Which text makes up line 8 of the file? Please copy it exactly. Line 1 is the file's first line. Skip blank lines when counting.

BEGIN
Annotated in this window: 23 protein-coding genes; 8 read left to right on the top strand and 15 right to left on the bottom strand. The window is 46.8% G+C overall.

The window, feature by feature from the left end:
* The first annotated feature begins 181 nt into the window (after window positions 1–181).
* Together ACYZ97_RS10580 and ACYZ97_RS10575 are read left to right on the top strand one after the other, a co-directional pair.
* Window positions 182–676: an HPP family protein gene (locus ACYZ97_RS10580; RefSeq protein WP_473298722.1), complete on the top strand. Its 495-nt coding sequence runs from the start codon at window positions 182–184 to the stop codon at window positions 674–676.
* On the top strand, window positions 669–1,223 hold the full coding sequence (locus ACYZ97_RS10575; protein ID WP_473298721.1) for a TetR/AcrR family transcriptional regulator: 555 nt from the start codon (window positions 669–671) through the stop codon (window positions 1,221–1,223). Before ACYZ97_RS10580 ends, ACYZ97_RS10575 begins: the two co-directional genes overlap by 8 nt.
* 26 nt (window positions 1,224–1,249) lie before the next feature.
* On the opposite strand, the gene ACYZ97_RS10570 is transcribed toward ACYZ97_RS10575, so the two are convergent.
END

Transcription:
* On the opposite strand, the gene ACYZ97_RS10570 is transcribed toward ACYZ97_RS10575, so the two are convergent.